Monday, July 11, 2011

Scientific Blubber

The annual meeting of the International Whaling Commission (IWC) starts Monday. Sidney Holt, ASOC's representative to the IWC, has written a series of blog posts to provide context for this meeting and the issue of whaling in the Southern Ocean. This post, the fourth in the series, is also cross-posted on the IFAW blog. Dr. Holt's statement to the IWC is available on the ASOC website,

Let's talk about science again. My Holt Faction friend (see blogs past) Bill de la Mare tells me he has written a paper to the IWC Scientific Committee about something that had been worrying me; I'm all agog to see what the SC does with it.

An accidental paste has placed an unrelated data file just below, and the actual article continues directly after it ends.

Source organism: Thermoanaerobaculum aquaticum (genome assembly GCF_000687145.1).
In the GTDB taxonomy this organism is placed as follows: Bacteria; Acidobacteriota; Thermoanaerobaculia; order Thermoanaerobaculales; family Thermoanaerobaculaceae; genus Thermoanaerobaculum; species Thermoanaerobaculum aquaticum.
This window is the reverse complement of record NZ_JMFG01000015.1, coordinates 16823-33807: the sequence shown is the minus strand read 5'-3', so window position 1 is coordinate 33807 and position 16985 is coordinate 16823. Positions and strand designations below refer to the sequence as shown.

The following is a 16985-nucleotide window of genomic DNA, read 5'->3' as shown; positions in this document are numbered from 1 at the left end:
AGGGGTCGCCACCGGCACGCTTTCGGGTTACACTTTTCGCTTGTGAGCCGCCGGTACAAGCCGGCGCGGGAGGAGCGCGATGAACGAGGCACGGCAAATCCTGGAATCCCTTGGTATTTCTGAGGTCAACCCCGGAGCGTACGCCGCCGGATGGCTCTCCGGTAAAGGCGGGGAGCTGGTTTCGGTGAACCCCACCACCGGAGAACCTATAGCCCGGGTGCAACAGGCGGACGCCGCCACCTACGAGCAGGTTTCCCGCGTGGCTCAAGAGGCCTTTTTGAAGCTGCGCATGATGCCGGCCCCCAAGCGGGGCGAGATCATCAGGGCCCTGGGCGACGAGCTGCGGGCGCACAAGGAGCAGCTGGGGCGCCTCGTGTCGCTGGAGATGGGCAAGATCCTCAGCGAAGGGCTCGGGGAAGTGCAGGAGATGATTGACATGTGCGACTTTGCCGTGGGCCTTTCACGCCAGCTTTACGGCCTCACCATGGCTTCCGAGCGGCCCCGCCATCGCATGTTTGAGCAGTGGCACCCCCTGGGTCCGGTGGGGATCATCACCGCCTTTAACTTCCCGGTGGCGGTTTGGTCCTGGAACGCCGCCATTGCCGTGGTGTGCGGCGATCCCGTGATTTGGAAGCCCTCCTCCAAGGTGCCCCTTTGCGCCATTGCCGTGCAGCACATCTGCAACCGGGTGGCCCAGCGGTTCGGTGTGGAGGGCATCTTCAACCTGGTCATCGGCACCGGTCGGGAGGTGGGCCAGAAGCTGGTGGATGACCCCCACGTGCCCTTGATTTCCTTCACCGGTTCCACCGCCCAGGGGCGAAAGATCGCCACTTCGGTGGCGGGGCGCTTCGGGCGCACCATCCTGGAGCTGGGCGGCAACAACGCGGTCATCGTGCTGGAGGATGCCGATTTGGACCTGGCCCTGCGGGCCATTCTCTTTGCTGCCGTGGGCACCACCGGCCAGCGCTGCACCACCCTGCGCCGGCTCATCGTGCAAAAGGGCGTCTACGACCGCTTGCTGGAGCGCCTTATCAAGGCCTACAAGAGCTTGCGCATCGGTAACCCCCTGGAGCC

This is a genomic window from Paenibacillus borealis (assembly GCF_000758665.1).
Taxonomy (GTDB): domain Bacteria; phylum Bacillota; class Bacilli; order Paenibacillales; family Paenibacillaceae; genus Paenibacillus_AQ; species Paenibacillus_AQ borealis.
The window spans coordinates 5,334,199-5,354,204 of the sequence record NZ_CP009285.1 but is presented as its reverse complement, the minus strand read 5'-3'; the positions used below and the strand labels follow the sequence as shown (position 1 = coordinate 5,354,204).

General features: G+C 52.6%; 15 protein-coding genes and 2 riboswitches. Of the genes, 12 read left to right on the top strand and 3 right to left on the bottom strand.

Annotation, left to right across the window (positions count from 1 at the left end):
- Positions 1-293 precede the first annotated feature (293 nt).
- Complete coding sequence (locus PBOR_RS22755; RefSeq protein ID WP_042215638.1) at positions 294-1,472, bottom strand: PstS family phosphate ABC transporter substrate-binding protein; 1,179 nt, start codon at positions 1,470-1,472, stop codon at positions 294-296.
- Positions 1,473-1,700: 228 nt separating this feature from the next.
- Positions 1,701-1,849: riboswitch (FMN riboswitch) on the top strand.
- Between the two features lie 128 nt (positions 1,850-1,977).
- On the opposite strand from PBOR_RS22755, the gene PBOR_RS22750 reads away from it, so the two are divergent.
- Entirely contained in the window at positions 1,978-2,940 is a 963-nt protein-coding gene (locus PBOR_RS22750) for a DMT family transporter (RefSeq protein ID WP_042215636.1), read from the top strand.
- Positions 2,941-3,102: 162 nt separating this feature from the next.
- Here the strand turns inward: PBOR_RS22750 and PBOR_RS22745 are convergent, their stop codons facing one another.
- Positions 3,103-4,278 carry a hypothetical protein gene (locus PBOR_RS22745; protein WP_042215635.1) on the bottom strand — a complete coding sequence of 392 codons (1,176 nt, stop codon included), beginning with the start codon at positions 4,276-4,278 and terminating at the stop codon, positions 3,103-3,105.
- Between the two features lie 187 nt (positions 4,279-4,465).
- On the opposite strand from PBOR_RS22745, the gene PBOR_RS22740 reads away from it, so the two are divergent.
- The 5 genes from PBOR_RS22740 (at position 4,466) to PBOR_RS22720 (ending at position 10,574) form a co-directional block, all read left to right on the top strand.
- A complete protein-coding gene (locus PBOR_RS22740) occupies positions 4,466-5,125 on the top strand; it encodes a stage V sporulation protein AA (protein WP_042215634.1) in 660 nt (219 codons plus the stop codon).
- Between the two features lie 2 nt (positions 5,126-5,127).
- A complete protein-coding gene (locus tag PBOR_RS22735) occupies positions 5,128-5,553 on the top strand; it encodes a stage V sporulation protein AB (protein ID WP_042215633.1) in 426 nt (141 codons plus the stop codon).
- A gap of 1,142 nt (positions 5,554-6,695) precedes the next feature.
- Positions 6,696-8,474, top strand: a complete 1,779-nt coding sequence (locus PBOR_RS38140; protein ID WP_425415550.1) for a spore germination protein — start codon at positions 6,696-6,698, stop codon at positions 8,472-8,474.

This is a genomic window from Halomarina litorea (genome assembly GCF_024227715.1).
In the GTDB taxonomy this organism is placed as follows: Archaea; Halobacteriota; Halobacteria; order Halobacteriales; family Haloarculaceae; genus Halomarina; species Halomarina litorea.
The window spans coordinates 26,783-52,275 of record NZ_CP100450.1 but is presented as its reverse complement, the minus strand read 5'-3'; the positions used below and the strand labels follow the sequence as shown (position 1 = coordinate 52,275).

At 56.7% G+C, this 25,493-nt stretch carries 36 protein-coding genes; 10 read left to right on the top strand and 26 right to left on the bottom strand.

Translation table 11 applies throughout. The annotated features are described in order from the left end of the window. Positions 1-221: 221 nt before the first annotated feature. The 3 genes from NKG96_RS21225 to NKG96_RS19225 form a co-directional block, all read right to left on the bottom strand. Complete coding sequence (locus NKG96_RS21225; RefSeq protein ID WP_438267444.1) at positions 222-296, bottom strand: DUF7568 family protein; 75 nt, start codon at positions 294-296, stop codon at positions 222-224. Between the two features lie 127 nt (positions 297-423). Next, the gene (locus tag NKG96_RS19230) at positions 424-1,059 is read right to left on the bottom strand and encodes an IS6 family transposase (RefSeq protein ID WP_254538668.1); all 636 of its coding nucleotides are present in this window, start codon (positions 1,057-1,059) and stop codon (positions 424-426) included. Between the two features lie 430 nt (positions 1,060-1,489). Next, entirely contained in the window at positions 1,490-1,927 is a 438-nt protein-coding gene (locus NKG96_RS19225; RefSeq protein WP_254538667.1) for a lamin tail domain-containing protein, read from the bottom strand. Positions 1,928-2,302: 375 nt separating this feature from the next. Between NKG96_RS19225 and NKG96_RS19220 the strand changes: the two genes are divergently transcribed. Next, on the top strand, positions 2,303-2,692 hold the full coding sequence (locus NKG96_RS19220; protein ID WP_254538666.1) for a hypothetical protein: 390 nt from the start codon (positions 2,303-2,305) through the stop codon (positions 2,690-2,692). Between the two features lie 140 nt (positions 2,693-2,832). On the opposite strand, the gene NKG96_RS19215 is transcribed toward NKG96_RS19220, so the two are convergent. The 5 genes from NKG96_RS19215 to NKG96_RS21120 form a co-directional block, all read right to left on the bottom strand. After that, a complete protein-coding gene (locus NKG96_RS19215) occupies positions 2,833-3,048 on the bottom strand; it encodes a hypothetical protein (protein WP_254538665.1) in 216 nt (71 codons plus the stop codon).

In 2008 five Japanese scientists from the Tokyo Institute of Cetacean Research (ICR) and a Norwegian presented to the IWC Scientific Committee, and subsequently published an analysis of the thickness of the blubber of minke whales killed under scientific permits through the past 18 years in two Areas of the Southern Ocean Antarctic Zone. (It interested me to see that one of them was Dr T. Tamura, who, with Dr Seiji Ohsumi, authored the notoriously awful accounts distributed by the ICR with fake figures of how much fish whales eat.) They claimed that the thickness had been declining at 0.2mm per year. Now this represents the continuation of a fetish set in motion by Ohsumi thirty years ago. I use this word in the formal sense of "an object or idea eliciting unquestioning reverence, respect or devotion". It is the idea that perceived or assumed ecosystem processes can be used to justify unsustainable whaling. The specific idea was the claim that huge numbers of minke whales feasting on krill alongside blue whales were preventing the population of blue whales from recovering even if they were now protected. So, the minkes must be severely culled. The other side of that con was that since the blue, fin and humpback whales had all been nearly exterminated, the minke whales were enjoying big meals, and getting pregnant at a younger age than was natural, so order must be restored by Japanese pelagic whalers cutting them down to size.